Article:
Nestlé doesn’t have valid rights to water it’s been bottling, California officials say
California water officials on Friday issued a draft order telling Nestlé to “cease and desist” taking much of the millions of gallons of water it pipes out of the San Bernardino National Forest to sell as Arrowhead brand bottled water.
The order, which must be approved by the California Water Resources Control Board, caps years of regulatory probes and a public outcry over the company’s water pipeline in the San Bernardino Mountains, where opponents argue that siphoning away water harms spring-fed Strawberry Creek and the wildlife that depends on it.
Nestlé’s use of water from the national forest 70 miles east of Los Angeles generated opposition and protests from area residents – and a lawsuit by environmental groups –after a 2015 investigation by The Palm Springs Desert Sun, part of the USA TODAY Network, revealed that the U.S. Forest Service was allowing the company to pipe water from the national forest using a permit with a 1988 expiration date, and with no review of the environmental impacts during the state’s last severe drought.
State water officials opened a probe into Nestle’s water rights in 2015. In 2017, they warned the giant water bottler that it might not hold rights for much of the water they take. Nestle disputed those conclusions at the time, and on Friday vowed to fight the recommended order.
With another potential drought looming across California, water board officials on Friday laid out their case that Nestlé must sharply curtail its withdrawals, and said the matter “requires Nestlé’s immediate attention.”
“It is concerning that these diversions are continuing despite recommendations from the initial report, and while the state is heading into a second dry year,” said Julé Rizzardo, assistant deputy director of the Division of Water Rights. “The state will use its enforcement authority to protect water and other natural resources as we step up our efforts to further build California’s drought resilience.”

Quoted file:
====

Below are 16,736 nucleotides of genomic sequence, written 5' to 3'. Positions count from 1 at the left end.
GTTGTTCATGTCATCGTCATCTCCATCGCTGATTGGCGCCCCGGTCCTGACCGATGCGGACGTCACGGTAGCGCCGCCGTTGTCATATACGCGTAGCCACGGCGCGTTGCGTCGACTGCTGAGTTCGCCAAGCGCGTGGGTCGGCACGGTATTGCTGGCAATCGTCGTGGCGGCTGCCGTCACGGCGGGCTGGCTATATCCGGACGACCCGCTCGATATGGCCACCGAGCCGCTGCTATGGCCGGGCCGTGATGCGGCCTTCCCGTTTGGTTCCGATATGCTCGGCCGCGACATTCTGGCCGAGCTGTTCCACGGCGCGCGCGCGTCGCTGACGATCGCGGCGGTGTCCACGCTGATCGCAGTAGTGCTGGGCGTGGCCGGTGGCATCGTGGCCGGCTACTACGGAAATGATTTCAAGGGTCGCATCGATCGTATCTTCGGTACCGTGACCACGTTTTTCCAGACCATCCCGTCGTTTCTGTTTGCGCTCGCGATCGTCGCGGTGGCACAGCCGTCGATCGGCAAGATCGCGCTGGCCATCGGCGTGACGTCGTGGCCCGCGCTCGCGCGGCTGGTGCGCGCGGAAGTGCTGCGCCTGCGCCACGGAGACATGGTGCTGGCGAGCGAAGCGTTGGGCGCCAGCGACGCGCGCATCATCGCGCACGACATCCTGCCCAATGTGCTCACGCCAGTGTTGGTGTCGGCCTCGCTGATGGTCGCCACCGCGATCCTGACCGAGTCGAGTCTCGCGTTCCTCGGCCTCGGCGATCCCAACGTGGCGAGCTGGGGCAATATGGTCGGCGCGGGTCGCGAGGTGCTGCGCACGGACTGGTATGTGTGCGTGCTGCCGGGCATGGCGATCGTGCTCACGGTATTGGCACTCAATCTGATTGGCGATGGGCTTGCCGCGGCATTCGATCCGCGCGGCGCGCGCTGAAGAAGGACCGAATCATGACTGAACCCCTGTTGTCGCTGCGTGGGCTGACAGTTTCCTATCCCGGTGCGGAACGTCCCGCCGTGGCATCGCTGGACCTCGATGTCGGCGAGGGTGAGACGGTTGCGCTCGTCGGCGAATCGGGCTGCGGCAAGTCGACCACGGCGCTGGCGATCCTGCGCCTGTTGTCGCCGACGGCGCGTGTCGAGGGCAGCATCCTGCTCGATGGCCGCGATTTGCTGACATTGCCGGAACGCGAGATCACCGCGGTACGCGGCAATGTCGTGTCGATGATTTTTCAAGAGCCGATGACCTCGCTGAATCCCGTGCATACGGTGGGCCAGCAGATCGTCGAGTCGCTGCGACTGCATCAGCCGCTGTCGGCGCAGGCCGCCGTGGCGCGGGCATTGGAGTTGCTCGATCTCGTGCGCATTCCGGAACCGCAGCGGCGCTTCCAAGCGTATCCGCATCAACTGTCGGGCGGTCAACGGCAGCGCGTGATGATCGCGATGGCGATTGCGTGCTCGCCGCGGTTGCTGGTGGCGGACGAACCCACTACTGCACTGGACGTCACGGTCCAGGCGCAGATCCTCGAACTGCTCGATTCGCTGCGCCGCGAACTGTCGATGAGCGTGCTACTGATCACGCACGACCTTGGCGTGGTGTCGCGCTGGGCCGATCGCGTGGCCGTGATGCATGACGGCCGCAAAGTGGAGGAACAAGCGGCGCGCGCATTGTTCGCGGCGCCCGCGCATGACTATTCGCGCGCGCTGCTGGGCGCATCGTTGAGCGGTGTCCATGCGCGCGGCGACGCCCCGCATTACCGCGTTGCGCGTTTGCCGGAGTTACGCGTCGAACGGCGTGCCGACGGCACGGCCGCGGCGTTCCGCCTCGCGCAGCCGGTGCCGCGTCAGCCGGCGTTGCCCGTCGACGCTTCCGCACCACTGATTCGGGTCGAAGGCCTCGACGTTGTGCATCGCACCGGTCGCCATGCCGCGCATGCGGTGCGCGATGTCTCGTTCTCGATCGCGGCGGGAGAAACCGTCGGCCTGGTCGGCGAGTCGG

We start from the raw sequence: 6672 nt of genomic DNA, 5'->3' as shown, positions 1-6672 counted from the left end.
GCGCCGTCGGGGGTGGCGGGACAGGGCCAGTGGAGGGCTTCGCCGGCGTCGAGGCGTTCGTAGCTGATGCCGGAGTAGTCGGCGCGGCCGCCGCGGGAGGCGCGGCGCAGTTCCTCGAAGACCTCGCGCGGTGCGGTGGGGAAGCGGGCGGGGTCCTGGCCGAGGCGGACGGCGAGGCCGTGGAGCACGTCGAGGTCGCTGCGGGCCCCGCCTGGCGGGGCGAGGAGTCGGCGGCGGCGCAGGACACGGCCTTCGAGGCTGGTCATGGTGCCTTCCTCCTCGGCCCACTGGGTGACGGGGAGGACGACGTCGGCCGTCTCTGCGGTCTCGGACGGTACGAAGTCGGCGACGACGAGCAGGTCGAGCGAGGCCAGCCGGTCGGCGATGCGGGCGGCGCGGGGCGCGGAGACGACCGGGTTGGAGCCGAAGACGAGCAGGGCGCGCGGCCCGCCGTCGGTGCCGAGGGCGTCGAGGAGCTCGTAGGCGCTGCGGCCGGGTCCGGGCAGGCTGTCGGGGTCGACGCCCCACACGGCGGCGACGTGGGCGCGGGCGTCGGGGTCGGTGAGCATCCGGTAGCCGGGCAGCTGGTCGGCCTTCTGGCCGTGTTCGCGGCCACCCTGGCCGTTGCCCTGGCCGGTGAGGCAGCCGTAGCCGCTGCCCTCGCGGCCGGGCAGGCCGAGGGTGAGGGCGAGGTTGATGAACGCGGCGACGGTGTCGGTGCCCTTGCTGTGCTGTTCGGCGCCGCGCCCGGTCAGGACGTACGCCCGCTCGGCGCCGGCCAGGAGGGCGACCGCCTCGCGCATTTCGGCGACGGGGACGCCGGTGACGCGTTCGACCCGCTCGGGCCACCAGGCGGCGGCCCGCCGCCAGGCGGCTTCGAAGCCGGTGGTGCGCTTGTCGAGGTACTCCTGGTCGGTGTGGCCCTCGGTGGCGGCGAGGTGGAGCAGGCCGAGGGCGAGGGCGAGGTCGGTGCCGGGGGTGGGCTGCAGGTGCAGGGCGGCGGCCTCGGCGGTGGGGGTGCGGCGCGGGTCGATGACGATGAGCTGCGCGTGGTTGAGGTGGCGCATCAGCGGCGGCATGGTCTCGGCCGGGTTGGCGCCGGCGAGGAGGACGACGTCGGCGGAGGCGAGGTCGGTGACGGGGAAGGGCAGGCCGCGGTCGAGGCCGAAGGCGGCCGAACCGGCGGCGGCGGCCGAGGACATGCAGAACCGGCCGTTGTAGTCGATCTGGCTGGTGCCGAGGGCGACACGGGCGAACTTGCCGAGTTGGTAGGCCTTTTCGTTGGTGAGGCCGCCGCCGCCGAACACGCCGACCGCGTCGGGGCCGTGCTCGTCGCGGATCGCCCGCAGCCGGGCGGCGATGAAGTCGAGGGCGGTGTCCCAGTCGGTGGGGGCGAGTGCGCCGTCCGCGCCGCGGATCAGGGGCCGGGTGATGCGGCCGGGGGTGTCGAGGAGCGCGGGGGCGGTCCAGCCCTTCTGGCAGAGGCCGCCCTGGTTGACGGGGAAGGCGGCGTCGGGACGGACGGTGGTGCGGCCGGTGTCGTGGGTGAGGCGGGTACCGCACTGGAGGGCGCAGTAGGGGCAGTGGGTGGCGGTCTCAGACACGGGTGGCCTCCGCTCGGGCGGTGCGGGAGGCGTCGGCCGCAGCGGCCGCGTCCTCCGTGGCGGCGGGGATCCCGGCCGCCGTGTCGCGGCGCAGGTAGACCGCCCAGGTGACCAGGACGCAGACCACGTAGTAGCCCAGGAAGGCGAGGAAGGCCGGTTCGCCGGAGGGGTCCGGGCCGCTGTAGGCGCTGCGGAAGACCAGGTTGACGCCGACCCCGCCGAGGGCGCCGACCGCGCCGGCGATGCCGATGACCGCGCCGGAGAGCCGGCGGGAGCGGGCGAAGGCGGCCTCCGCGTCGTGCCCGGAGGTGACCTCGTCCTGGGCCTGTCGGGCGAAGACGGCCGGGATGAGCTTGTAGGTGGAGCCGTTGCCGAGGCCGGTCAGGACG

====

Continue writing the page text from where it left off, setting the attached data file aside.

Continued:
The Forest Service, which issued a new three-year permit in 2018, said it could be invalid if the state board issues its order.
“The current permit and any future permits require the permittee to comply with state law, including its water rights. Otherwise the holder is in violation of the permit,” said San Bernardino National Forest spokesman Zachary Behrens in an email.
State staff said their investigation had found multiple violations, and that if the order is adopted, the company would need to “limit diversions from surface streams to its pre-1914 water right of 7.26 acre-feet per year” and submit annual monitoring reports.
“While Nestlé may be able to claim a valid basis of right to some water in Strawberry Canyon, a significant portion of the water currently diverted by Nestlé appears to be diverted without a valid basis of right,” the water board’s officials said in the nine-page letter to representatives of Nestlé Waters North America.
If the order is finalized, the company could legally face fines of between $500 and $1,000 a day for every day it has continued to take water since the end of 2017, when the first warning report was sent, or continues to take water after the order is issued, a water board spokeswoman said.